The purpose of the present study was to explore the influence of trust, help seeking/help giving, and relation-inferred self-efficacy on the onset of flow experience in a dyadic relationship between an elite athlete and their coach. The social cognitive theory of triadic reciprocal determinism was used to examine the relationship of the elite athlete and their trusted coach in a high-pressure athletic environment as it related to the ability of the elite athlete to achieve a flow state. Using a multiple case study approach, semi-structured interviews were conducted with five coach-athlete dyads. Data were analyzed using thematic network analysis (i.e., looking for thematic ties to established theory, as well as emerging themes). Prior research has focused on flow as a personally experienced phenomenon arising due to constructs that are largely self-controlled (e.g., loss of self-consciousness, merging of action and awareness, autotelic nature, centering of attention, feeling in control). Findings of this study, based on the triadic reciprocal determinism model, showed support for a more expansive model for flow in elite sport dyads, including behavioral, personal, and environmental influences, particularly in the area of trust. Based on findings of this study, recommendations are made for further research, including the necessity for sports flow research to move to a more applied focus using social cognitive theory. Implications of this line of research include uncovering the method by which an elite coach might create an environment in which flow experiences and improved performance outcomes might ideally occur for the athlete.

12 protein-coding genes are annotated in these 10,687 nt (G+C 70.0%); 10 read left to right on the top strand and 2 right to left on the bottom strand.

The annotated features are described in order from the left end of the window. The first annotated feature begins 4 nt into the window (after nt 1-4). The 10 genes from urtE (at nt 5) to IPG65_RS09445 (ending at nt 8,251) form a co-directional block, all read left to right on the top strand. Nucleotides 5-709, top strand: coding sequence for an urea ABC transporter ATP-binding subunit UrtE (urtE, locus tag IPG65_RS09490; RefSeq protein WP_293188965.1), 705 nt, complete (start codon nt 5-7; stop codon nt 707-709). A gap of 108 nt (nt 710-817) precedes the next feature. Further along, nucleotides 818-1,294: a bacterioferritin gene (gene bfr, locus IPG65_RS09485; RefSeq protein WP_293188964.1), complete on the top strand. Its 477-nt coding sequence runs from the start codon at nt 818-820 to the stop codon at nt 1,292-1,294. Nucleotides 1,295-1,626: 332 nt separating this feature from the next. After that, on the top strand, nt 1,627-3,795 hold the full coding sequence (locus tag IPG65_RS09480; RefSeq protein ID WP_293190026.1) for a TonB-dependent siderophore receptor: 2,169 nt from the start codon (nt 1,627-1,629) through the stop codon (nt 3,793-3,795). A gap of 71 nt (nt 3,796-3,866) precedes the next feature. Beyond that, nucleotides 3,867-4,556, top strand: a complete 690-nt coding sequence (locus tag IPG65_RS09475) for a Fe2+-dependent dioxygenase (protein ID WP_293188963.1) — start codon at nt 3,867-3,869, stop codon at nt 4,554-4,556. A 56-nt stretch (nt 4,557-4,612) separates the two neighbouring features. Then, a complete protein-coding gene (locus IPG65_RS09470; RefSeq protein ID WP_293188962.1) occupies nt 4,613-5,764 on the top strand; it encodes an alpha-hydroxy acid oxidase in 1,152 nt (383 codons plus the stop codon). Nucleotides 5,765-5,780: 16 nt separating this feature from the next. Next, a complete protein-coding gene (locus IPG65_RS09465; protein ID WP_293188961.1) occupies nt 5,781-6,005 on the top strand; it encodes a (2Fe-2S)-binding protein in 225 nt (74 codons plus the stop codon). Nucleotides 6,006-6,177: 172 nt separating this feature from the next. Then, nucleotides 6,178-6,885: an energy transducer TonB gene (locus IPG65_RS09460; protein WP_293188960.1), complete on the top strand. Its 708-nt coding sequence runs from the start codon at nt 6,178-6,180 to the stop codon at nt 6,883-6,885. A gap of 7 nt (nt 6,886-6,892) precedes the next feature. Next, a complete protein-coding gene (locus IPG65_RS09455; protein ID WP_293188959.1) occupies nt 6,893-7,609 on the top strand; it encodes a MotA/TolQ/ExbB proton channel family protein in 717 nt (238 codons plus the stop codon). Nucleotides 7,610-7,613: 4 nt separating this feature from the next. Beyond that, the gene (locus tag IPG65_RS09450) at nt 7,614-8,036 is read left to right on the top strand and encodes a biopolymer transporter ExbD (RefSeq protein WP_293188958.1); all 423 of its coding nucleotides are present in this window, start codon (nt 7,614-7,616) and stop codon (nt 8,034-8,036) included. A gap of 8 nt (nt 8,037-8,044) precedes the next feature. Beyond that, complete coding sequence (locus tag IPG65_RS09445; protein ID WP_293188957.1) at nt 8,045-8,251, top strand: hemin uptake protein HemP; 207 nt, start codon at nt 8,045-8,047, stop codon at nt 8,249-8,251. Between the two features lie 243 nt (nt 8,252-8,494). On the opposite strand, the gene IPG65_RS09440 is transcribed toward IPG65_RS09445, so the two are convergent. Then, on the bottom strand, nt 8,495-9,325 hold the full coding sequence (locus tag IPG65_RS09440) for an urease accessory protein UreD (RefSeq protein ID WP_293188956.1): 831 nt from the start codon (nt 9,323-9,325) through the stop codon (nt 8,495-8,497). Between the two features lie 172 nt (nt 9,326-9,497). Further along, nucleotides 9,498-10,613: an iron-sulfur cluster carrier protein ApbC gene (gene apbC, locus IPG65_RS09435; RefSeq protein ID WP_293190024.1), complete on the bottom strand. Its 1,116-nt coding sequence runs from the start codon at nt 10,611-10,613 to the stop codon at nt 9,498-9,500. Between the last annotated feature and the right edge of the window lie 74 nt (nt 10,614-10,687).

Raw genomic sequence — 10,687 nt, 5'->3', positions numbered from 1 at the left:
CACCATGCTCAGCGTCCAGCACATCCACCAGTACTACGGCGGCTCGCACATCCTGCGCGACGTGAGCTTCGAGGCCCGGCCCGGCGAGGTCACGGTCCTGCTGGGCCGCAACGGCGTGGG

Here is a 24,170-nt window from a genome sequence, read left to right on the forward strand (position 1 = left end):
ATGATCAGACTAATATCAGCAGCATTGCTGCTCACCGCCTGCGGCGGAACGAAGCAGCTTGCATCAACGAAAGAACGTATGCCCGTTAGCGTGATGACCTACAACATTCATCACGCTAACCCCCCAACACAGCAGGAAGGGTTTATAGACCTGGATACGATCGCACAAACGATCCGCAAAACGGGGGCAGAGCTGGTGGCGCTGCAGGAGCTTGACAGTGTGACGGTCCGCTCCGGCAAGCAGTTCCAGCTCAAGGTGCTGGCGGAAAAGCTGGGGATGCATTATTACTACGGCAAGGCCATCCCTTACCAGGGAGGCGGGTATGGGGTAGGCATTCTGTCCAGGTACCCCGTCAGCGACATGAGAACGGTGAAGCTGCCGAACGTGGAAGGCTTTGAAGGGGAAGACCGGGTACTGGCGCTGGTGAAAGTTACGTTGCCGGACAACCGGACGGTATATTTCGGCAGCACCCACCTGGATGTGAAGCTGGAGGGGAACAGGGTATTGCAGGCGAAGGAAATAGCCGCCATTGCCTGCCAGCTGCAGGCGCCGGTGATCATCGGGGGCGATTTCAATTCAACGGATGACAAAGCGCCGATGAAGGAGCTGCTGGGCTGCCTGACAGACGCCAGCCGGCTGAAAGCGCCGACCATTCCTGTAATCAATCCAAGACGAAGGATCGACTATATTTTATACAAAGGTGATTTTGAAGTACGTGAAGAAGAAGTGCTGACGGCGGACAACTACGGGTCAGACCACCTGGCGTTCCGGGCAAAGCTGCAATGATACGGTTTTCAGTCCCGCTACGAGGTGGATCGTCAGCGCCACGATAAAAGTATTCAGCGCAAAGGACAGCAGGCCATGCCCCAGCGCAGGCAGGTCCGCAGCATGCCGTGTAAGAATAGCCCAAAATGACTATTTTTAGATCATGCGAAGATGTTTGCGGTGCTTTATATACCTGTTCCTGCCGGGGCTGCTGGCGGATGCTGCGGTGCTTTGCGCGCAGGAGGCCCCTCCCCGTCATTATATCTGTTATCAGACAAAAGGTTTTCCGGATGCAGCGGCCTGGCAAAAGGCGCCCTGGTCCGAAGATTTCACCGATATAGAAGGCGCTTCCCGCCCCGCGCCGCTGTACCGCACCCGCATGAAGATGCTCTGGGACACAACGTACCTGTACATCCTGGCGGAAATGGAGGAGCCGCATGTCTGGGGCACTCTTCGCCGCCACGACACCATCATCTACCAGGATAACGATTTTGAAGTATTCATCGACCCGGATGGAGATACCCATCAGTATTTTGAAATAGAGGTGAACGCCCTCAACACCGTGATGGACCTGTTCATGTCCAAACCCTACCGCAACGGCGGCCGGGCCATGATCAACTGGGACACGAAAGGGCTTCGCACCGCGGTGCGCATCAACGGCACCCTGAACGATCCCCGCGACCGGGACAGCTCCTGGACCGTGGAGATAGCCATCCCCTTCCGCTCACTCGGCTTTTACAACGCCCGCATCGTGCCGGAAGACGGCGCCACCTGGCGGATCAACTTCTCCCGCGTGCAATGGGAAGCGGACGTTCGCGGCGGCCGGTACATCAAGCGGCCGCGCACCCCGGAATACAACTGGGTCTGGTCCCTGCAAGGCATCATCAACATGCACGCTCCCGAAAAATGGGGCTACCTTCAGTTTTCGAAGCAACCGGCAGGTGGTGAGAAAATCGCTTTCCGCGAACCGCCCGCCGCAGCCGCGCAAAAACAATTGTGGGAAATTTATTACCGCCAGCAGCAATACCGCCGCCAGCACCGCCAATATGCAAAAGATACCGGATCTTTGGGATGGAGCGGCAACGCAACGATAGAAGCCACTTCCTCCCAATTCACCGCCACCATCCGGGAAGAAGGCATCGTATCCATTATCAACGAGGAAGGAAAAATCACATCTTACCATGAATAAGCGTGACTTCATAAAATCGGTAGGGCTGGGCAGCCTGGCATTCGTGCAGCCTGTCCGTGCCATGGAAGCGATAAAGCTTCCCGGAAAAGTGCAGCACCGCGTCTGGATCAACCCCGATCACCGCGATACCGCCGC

|Commitee:||Drogin Rodgers, Ellen B., Reybold, L. Earle|
|School:||George Mason University|
|School Location:||United States -- Virginia|
|Source:||DAI-A 79/11(E), Dissertation Abstracts International|
|Subjects:||Sports Management, Educational psychology, Psychology|
|Keywords:||Dyad, Elite athlete, Flow, Relation-inferred self-efficacy, Triadic reciprocal determinism, Trust|
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